Therefore, these words all mean about the same thing: myriad, multitude, mob, horde. “Too large a number to be easily counted.”

  10. “I saw a score of Klingons outside the United Nations Building in New York City,” is an approximation. The actual number might be 18, 19, 20, 21, 22, 23, or thereabouts. Likewise for a pack, troop, troupe, platoon, or company — or of Imperial Storm Troopers.

  11. “I was walking down a street in San Francisco, and the next thing I knew, there appeared a (gang, pack, squad, troop, troupe) of weirdoes.” Choose your noun, but they all mean about the same thing. By the way, they were all dressed loosely as characters from “Star Wars”.
    It is all about approximation.

  12. {nonnative, nonnegative, nonnominative, nonnumerical, nonparallel, nonreal, nonstationary, nontangible, nonurban, nonverbal}. Don’t use hyphens in any of these, no matter what any dumb “spellcheckers” might say. They all have serious flaws in them.
    As Mr. Spock said on Vulcan, “Nothing nonreal exists.”

  13. In the City of Los Angeles and in Los Angeles County, the east-west streets are numbered with the lowest numbers in the north (in the foothills of the San Gabriel Mountain), and the numbers increase going southwards. Long ago, they got to the number 100, and they decided to make that one a magnificent one, running for a long way from west to east. (Where does it end?) That one is named Century Boulevard, a special name.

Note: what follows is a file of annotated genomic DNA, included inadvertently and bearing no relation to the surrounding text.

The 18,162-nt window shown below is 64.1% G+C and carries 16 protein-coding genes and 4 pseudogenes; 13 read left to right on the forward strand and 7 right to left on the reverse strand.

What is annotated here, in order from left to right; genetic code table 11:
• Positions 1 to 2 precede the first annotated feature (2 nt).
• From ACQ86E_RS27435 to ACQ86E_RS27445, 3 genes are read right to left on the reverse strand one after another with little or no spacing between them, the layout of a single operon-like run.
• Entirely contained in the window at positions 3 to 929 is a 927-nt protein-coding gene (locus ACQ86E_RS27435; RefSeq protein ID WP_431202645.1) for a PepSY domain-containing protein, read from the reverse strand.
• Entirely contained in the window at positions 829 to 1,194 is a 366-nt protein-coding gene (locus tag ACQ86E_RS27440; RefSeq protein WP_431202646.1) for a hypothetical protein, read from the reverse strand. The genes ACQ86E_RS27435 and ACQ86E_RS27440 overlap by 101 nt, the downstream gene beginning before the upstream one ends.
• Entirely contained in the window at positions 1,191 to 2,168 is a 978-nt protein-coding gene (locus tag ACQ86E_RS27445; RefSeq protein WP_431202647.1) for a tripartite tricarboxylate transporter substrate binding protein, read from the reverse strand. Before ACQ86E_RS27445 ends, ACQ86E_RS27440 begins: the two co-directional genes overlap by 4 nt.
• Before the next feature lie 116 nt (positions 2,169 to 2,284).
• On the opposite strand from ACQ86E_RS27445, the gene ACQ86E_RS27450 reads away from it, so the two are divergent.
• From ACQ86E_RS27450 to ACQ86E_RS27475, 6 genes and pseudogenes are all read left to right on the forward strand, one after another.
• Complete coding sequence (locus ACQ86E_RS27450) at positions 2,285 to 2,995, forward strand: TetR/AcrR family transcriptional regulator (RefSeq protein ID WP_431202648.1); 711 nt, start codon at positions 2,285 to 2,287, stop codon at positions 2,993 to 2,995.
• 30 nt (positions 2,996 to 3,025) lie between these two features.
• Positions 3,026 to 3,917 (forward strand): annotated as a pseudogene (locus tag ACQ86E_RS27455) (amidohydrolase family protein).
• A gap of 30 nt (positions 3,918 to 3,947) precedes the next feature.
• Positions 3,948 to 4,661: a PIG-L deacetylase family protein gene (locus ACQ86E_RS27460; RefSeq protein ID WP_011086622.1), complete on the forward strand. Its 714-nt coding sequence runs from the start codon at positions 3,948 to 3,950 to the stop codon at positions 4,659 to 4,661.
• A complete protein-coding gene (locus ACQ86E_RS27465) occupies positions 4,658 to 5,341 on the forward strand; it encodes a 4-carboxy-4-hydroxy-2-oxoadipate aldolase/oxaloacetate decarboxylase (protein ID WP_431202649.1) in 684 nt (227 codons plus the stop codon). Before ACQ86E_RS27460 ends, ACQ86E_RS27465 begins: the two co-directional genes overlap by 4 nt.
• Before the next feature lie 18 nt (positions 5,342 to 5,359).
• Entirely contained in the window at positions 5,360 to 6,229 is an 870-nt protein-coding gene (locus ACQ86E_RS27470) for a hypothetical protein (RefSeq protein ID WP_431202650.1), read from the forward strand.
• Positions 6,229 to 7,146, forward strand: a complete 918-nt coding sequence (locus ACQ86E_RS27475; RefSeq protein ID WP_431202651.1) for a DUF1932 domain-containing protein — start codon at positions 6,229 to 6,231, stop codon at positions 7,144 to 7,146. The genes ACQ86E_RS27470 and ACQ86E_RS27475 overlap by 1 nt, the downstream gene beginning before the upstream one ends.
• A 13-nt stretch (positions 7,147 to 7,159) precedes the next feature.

In Los Angeles, the biggest and the best of such thoroughfares are called “Boulevards”, with names like these {Wilshire, Santa Monica, Hollywood, Sunset, Sepulveda, Olympic, Artesia, Century, Colorado, Crenshaw, El Segundo, Foothill, Hawthorne, La Cienaga, Van Nuys, Ventura, Victory}.
    A few of these, I had to mention, because I used to work close to the corner of El Segundo Blvd. and Sepulveda Blvd.,
    and I lived two places: one near Hawthorne Blvd., and the other near Van Nuys Blvd.
    Sepulveda Blvd. (and its tunnel) is noted as the scene of many movies, including “Back to the Future, Part II”, and Van Nuys Blvd. is noted as the scene of several “cruising” movies like “American Graffiti”.

  14. So, be careful of highways with names like “Century Boulevard”, the “Century Freeway”, the “Century Highway”, etc. They probably do not have anything to do with 20th Century Fox, the 19th Century, or the 21st Century, but rather just the number 100.

  15. In the Ancient Roman Army, a “centurion” was an officer in charge of 100 men, simply, and so all other meanings derive from that one. Thus, a centurion was similar to a platoon lieutenant.
    Furthermore, the word “mile” is derived from a Roman phrase meaning “1,000 paces”. Since that amounts to 5.28 feet per pace, and those Romans were not Goliath or Ajax, you need to known that in Latin, a “pace” was one with the left foot and one with the right. This reduces down to about 2.6 feet per single pace, and this is reasonable for the rather short, average Roman soldier.